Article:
Love thy neighbour: Why have the people next door fallen out of fashion?
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Love thy neighbour: Why have the people next door fallen out of fashion?

Biblical love aside, neighbours can be the first respondents in emergency situations, such as when you need someone to receive your Amazon delivery while you are away

brunch Updated: Jan 19, 2019 22:03 IST
Rehana Munir
Rehana Munir
Hindustan Times
neighbours,modern times,sense of community
Today, no one would ever confuse their South Asian neighbours for family(Photo imaging: Parth Garg)

Today I’m filled with love for humanity. The next-door neighbour has been kind enough to share a smashing sorpotel, and a confusing homemade tomato wine. A few months ago, the absentee landlord’s sister, who lives in the next wing, invited me over to her son’s holy communion. I even did the hokey pokey with aunties and uncles while sipping homemade beer. And when the same kindly lady spotted my face on a website devoted to Goan beach rescues, she called in panic asking how things were. (Do look up ‘rip tides’ online.) Contrary to the stereotype of anonymous lives in big cities, my recent neighbourly interactions leave me with a pleasing sense of community.

Crossing boundaries

It wasn’t always like this. Growing up in an offbeat family in a two-storeyed house with neighbours downstairs, the tendency was to keep to oneself. Even in those strained times, with complex adult entanglements, my sisters and I would be invited to the Punjabi aunty’s ground-floor home on Ashtami. We were each offered a pretty thali with kala chana, puri, halwa. And a 10-rupee note! Too young then to question any rituals involving good food, the treats made us feel incredibly special. Festive treats are still special to my sceptical grown-up self. And may no ideological dilemma ever compel me to refuse a hot bowl of sooji halwa.

“The part of the world we live in is a political tinderbox... .As generous as we tend to be with the flaws of family, so are we critical of the failings of our neighbours”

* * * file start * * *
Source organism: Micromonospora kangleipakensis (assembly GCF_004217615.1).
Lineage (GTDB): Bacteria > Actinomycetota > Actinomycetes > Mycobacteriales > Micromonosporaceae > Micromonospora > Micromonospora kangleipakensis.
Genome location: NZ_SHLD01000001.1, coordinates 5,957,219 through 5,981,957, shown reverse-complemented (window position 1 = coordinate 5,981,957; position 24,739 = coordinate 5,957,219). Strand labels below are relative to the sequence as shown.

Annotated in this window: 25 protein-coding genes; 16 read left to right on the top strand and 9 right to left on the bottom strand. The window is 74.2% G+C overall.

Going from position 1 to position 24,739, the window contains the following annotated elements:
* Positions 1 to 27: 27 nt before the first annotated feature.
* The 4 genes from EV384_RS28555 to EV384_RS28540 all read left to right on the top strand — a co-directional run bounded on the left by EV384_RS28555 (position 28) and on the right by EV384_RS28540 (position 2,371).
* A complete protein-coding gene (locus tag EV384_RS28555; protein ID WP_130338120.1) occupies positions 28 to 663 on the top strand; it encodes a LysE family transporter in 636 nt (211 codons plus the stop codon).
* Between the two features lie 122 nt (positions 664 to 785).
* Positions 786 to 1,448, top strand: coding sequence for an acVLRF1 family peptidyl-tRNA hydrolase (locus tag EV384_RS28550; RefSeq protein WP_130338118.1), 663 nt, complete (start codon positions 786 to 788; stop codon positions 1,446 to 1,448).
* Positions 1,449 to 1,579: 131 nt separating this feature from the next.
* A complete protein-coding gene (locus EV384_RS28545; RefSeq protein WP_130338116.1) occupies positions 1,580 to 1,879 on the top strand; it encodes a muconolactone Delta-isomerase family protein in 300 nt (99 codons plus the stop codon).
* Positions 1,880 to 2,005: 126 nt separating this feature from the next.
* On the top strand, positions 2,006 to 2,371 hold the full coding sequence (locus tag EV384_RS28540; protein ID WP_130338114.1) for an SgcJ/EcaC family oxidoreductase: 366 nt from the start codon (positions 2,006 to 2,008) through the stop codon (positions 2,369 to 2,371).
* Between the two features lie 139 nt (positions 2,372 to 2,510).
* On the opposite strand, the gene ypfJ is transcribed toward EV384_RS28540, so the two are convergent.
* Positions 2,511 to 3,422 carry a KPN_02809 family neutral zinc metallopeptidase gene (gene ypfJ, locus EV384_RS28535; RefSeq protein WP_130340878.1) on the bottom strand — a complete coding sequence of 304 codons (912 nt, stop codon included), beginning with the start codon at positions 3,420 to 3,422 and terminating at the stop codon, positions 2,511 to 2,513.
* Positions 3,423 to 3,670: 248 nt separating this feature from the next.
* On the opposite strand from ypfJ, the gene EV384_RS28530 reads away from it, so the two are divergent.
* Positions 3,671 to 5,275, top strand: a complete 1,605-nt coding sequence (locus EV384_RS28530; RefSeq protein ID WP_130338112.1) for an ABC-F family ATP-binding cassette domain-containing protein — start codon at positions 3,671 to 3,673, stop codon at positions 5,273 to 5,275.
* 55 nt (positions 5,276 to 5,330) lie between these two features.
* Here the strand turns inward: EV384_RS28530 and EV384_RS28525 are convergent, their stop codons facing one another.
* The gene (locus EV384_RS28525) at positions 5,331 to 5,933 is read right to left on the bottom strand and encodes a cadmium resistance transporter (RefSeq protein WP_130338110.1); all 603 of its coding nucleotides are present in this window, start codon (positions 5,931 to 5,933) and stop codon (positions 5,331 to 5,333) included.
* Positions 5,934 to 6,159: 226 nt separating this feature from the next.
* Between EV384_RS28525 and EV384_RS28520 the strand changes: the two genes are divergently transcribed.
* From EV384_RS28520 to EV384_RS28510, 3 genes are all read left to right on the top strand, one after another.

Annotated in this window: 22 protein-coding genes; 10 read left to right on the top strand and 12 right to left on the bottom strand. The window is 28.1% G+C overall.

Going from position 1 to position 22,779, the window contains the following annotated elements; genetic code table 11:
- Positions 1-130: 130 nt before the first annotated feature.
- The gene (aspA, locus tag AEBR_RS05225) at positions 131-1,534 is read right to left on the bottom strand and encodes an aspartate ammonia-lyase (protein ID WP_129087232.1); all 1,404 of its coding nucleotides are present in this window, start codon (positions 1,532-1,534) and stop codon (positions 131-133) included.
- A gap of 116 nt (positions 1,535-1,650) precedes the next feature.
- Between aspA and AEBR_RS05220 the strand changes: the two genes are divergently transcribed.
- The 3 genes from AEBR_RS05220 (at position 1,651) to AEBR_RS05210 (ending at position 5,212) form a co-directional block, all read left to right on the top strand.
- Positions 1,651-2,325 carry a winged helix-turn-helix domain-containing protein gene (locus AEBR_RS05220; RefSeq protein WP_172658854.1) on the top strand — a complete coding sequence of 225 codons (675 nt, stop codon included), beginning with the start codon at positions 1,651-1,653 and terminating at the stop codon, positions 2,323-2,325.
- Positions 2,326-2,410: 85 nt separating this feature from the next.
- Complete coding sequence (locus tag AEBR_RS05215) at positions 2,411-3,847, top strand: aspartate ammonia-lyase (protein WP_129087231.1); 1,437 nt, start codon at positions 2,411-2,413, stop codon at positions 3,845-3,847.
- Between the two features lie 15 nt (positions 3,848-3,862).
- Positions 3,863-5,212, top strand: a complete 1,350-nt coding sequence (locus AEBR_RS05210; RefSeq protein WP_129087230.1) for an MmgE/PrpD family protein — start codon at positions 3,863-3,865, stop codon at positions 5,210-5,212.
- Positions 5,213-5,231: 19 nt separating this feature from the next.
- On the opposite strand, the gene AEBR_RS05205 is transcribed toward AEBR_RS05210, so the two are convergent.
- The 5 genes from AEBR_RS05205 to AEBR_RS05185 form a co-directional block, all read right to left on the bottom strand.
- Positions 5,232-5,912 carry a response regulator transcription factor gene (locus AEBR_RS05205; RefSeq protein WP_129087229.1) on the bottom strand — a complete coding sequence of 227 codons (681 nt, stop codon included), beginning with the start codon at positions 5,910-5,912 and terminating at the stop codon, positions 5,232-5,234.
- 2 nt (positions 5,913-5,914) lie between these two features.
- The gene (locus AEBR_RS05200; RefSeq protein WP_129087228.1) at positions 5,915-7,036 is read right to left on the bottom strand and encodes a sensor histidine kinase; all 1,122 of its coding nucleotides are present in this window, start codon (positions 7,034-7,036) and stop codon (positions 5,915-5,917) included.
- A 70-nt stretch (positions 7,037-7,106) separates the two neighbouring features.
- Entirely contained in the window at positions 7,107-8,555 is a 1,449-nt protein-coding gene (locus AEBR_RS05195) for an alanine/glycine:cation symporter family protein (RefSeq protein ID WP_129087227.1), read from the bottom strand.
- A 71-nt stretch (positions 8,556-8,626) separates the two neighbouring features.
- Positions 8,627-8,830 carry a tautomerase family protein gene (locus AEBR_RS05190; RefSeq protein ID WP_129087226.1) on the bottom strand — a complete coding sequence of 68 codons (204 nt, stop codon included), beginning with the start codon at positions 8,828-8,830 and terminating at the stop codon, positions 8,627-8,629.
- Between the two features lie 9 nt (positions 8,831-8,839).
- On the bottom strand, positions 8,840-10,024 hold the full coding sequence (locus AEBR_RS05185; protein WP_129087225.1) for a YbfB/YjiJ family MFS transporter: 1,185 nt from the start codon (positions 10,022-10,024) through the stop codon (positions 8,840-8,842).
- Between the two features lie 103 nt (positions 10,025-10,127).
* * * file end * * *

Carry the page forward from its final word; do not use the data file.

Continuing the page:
In that friendly Christian neighbourhood – with Easter pageants at the church, pao wallahs on cycle and the gymkhana blaring music till midnight – the house across from us was endlessly fascinating. At the head of the family were twin sisters who never got along. One of them had two grandsons, the other two granddaughters, all in the general vicinity of my age. The low wall that separated our homes was a border that was only ever crossed by the kids, from their side to ours; we had a larger compound. Mostly we played our own version of aati-paati, where one team guarded lines drawn in the ground while the other tried to cross them. The older boys, of course, were cruel in the manner of older boys. “Do you even know what ‘smooch’ means?” asked one when I flaunted my love of Archie comics. How stupid, I thought. Who cares about smooching when one can laugh along with Jughead Jones?

Coveting the neighbour’s Wi-Fi

The part of the world we live in is a political tinderbox. No one would ever confuse our South Asian neighbours for family. As generous as we tend to be with the flaws of family, so are we critical of the failings of our neighbours. Luckily there are cross-border sensations like Coke Studio and Kumar Sangakkara that keep subcontinental bonhomie alive.

Living in Goa for a few months, I realised what it meant to have good neighbours when you’re out of your comfort zone. Luckily, friendly faces popped up everywhere. The next-door neighbour’s jazz and blues wafted in through the thin walls. Another allowed my housemates and me to use his Wi-Fi in the early days – a blessing for us remote workers in transit. Community dogs adopted us. We felt like locals in no time, enjoying two-hour long naps and first flush feni. Car pools and pet-sitting, meal exchanges and WhatsApp gossip – the world felt small and limitless all at once.

Pyjamas and ice cream

Keeping all the Biblical love aside for a moment, neighbours are the first respondents in emergency situations, such as an Amazon delivery when one is away, or change for a 500-rupee note for a late-night auto. (Though these days I’ve begun to rely on Ismail, the resourceful coconut seller on the pavement outside, for all such purposes.) In my previous building, an evening with friends was interrupted by a very worried looking middle-aged occupant of the flat above: “My brother’s pyjamas have fallen on your ledge,” he gravely announced. Of such mishaps are city evenings riddled. It’s best to stay on friendly terms with the folks around you. Sooner or later, the pyjamas will be yours.

My sister often says regretfully, “These days people don’t take their neighbours’ kids out for ice cream, like they did until the ’90s.” I haven’t investigated this strange claim, but in a world where everything is complex and divided, and society meetings explode over the smallest issues, friendly neighbours do seem a thing of the past. I agree it’s difficult to get along when flat renovations and leakage issues threaten all peaceful intentions. But all in all, it’s worth making an effort to be nice to the people we share electrical boxes and gas pipelines with. I think it’s time to take the kids next door out for ice cream.

From HT Brunch, January 20, 2019

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First Published: Jan 19, 2019 21:12 IST